CanPages.ca Introduces Its Own Street View Feature

According to CTV’s Chris Abel, CanPages.ca, the local search site of [praized subtype=”small” pid=”58d245fd7e8f20800dee0ecd3af21f08″ type=”badge” dynamic=”true”], the independent Canadian directory publisher, has launched its own Street View feature. CanPages has partnered with San Francisco-based MapJack to deploy this technology in Canada.  Abel says it’s very similar to Google Street View but includes new features such as “a fullscreen mode and paths that explore pedestrian walkways as much as they do the streets ruled by cars and trucks.”

You can see it in searches in Vancouver, Whistler, or Squamish (all in British Columbia). As for future expansion, “the company plans to expand to include Street Views of Toronto and Montreal next, followed by as much of Canada as possible.”

Vancouver Street View Canpages

In the last few days, an ad for a video camera operator has appeared in a Quebec job site, making people think Google was going to capture Quebec City in Street View. It’s possible but I suspect it might be an ad for the first French Canadian street view deployment of CanPages.ca.

What it means: looking at the introduction of new features inside the CanPages.ca site in the last 6-12 months, it’s clear that the exec team there has identified feature gaps inside YellowPages.ca, the main property of Yellow Pages Group (and directory incumbent in Canada) and are trying to differentiate themselves via those new features. It’s a good strategic move. On the other side, YPG has a mapping agreement with Microsoft and I’m fairly certain the Redmond giant is also taking street view pictures (many people on Twitter have reported seeing the Microsoft vehicle taking pictures). This will certainly be easy for YPG to deploy once it’s available in Canada. As I reported a few weeks ago, the new DexKnows.com has a nice integration of Google Maps and Street View.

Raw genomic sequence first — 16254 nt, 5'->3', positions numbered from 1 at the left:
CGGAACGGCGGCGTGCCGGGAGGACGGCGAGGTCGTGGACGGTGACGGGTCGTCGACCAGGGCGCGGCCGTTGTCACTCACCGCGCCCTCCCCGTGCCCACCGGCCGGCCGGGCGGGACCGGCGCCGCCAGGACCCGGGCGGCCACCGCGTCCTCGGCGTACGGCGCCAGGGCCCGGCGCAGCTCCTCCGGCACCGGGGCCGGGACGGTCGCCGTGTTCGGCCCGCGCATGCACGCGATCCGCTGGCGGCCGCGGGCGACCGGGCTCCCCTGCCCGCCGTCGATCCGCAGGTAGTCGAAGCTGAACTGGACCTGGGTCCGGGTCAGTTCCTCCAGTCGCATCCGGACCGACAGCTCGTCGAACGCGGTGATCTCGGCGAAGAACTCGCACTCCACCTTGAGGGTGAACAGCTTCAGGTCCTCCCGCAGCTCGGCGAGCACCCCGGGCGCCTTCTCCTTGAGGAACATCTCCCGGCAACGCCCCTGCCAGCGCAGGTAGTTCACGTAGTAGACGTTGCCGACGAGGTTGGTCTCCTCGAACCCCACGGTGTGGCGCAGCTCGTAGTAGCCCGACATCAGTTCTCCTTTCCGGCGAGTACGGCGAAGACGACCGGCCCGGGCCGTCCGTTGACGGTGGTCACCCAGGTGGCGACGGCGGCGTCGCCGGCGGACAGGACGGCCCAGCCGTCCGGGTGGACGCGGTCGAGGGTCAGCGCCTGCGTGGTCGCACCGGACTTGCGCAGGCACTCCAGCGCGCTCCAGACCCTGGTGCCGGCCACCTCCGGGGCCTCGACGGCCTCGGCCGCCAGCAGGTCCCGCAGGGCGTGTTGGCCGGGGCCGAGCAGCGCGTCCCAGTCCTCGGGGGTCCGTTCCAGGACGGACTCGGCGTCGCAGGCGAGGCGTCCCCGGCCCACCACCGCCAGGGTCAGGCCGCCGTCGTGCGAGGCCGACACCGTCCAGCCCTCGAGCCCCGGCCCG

Flickr vs. Yahoo Photos: Yahoo Has Chosen

According to TechCrunch, Yahoo will announce today that they’re shutting down Yahoo Photos in favor of Flickr.

 What it means: this makes complete sense.  The Flickr brand is much stronger and has much more soul than the Yahoo Photos brand.  I’m going out on a limb but I’d like to suggest social media and applications are able to build stronger brands because of higher user involvement.  I think large organizations are starting to realize that they can have a portfolio of unrelated brands online and it still makes sense from a business point of view.  I expect Google will eventually phase out Google Videos in favor of YouTube who has a much stronger brand in the video vertical.  Another noteworthy point: after acquiring Flickr, Yahoo moved the whole team to San Francisco (from Vancouver, Canada) but they’ve maintained a separate office for them in order to keep the entrepreneurial spirit (and possibly retain key employees).